ILLUMINATION: Full-page Miniatures: fol. 1v: Salvator mundi – fol. 27v: Annunciation – fol. 36v: Visitation – fol. 59v: Nativity; lacking Annunciation to the Shepherds and Adoration of the Magi – fol. 64v: Flight into Egypt – fol. 69v: Presentation – fol. 80v: Death of the Virgin – fol. 86v: Mary with the Christ Child – fol. 94v: Mary on a Crescent Moon – fol. 101v: Crucifixion with Passion Scenes – fol. 111v: Mass of St Gregory – fol. 118v: Bathsheba – fol. 142v: Deathbed – fol. 181v: Pietà – fol. 195v:Trinity. Small miniatures on fol. 22, 23v, 25, 26v, 44v, 45, 45v, 46, 46v, 47, 47v, 48, 48v, 49, 49v, 50, 50v, 50bis, 50bis v, 51, 51v, 52v, 88v, 89v, 98, 98v, 103v, 104, 104v, 105, 106, 106v, 107 (2), 107v, 108, 108v, 109, 109v, 110, 114, 116, 117v, 140v, 196, 196v, 197. All 15 large miniatures have been pasted into the manuscript; the Salvator mundi (fol. 1v) would originally have preceded the prayer to the Virgin (fol. 15v). The Croy-Arenberg Hours originate from the workshop of the Master of Sir George Talbot (Thoss 1987), who is responsible for most of the illumination. Exceptions are the initials depicting the scenes of the Passion (fol. 103v-110), which are by a collaborator, and nine large miniatures (fol. 36v, 59v, 64v, 69v, 80v, 181v), copies after compositions by Simon Marmion (c. 1420-89) in the La Flora Hours in Naples, which are the work of the Master of the First Prayer Book of the Emperor Maximilian. Fernand de Mély discovered a date in the bonnet of Simeon in the Presentation scene (fol. 69v) which reads AN/MO/DV, “AN[N]O MDV”. The image of the Salvator (fol. 1v) may be attributed to the Master of the David Scenes in the Grimani Breviary. At a later date the positions of some miniatures in the manuscript were changed, and two miniatures were added (fol. 27v and 118v). It is possible that two miniatures of the original cycle were removed at the same time (London, Sotheby’s, 5 December 1994, lot 15). The full-page Virgin on the Crescent Moon (fol. 94v) is a copy of Dürer’s engraving of 1508 (Meder 32); the Trinity (fol. 195v) may be compared to Gerard Horenbout’s composition in the Spinola Hours (Los Angeles, J.P. Getty Museum, ms. Ludwig IX. 18, fol. 10v), which should be dated no earlier than 1515.The multipartite composition of the Crucifixion (fol. 101v) corresponds to the taste of the 1520s. The trompe-l'oeil borders from the workshop of the Talbot Master are particularly charming, the choice of motifs, partly relating to the texts, being almost unique. This technique reaches a first climax in the penitential psalms (fol. 119v- 128), but is surpassed in the marginal decoration of the Hours of the Dead, with a danse macabre of more than 70 figures. Another unusual feature is the ornamental panels that fill the lower portions of the written space where a text ends. The extremely rich decoration of the Croy-Arenberg Hours raises the manuscript to an outstanding level.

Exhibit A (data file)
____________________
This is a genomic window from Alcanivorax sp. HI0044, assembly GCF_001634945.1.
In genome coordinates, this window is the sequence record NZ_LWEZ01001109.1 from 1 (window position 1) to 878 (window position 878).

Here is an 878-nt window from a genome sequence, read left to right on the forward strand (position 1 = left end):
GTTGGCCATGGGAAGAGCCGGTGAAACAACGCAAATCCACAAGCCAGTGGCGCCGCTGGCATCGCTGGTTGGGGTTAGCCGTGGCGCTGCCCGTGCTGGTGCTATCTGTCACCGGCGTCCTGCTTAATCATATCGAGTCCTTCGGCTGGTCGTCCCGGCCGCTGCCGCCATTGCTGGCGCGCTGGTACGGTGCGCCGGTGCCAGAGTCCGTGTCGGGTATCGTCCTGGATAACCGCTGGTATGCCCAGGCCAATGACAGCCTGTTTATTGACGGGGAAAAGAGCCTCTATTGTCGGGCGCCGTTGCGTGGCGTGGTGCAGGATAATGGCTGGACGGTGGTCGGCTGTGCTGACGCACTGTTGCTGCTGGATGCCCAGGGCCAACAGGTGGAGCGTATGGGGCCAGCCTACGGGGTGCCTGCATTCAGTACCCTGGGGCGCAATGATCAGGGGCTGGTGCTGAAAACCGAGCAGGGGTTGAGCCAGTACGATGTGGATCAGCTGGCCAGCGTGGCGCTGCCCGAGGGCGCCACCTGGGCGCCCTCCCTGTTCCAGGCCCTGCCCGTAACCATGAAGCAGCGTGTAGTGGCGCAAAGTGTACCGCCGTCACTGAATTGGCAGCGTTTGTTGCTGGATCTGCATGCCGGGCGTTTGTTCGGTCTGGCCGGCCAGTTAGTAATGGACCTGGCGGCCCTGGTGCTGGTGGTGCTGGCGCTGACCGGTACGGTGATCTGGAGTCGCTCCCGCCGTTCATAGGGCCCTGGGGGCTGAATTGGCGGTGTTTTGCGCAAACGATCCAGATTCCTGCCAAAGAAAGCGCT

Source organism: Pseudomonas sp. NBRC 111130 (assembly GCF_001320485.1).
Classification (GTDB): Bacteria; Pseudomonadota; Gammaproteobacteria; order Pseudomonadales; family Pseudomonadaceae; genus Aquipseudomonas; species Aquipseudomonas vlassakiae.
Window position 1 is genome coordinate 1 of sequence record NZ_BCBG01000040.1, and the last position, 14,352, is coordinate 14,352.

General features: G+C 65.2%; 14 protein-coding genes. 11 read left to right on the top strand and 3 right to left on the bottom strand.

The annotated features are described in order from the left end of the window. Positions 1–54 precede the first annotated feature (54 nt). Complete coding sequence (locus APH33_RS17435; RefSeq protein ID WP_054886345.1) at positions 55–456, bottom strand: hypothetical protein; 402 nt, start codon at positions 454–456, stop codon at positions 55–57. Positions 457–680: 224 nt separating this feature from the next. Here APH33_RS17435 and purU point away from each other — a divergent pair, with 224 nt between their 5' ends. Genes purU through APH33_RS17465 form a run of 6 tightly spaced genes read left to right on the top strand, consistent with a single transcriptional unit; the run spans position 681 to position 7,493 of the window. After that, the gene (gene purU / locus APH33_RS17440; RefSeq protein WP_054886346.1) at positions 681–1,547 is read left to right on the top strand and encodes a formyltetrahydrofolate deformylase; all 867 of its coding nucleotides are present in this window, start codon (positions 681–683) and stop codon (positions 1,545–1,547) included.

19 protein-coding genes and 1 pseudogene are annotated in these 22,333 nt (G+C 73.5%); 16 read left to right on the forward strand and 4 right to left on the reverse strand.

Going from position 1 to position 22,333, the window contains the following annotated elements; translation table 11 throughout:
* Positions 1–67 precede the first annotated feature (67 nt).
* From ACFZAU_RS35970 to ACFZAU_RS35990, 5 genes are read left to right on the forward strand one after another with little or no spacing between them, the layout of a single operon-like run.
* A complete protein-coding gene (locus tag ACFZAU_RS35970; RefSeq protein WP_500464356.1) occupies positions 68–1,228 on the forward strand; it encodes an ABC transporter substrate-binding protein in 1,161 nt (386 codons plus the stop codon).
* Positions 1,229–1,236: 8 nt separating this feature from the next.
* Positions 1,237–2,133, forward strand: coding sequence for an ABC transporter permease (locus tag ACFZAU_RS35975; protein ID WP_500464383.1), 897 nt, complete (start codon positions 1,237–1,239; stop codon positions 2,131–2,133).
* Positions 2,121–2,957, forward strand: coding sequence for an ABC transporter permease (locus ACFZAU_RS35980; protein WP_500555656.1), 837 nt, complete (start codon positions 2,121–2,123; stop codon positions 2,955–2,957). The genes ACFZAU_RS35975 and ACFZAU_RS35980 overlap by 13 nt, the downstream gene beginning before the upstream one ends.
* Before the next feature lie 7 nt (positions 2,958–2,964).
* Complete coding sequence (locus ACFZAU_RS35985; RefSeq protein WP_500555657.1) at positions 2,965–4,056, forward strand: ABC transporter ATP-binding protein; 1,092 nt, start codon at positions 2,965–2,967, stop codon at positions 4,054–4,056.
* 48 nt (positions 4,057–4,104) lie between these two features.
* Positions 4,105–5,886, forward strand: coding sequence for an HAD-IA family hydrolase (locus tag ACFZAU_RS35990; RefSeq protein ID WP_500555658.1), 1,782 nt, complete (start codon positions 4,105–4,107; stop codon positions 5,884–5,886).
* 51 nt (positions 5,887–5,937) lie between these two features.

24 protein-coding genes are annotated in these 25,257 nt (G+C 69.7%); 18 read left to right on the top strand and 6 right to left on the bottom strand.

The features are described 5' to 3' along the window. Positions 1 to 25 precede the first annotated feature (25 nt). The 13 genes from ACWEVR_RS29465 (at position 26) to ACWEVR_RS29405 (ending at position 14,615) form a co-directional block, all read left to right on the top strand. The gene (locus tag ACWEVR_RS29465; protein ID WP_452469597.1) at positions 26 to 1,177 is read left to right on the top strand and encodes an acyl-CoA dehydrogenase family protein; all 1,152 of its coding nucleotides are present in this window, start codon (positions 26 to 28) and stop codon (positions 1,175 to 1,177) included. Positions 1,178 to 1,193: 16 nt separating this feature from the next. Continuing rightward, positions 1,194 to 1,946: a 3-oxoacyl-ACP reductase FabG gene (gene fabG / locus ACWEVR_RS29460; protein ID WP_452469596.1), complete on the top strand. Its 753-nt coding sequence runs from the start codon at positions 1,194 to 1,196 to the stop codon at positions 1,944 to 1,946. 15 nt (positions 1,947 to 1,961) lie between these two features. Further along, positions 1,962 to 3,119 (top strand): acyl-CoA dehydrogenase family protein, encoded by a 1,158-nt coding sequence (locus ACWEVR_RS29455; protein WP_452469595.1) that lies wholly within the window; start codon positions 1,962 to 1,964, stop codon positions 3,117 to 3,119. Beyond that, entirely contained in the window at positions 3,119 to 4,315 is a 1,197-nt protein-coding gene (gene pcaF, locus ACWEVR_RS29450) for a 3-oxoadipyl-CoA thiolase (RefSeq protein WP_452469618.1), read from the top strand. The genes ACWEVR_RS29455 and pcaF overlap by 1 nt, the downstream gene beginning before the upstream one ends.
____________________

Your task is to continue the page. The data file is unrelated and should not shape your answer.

LITERATURE: Exh. cat. Düsseldorf 1904, pp. 180-181; Clemen 1907, pp. 74-95; Beissel 1906-1907, pp. 73-74, ill. 1- 4; de Mély 1911, pp. 243-53; de Mély 1913, pp. 348ff; Winkler 1925, pp. 128, 168; Lemaire, pp. S. 96, 101; Smeyers/van der Stock 1996, p. 130, with ill. Martin 1980; Heyen 1987; Heyen/Behr 1990; exh. cat. New York 1994; exh. cat. Brussels 1996, pp. 201-205; As-Vijvers 2002, exh. cat. Los Angeles/London 2003.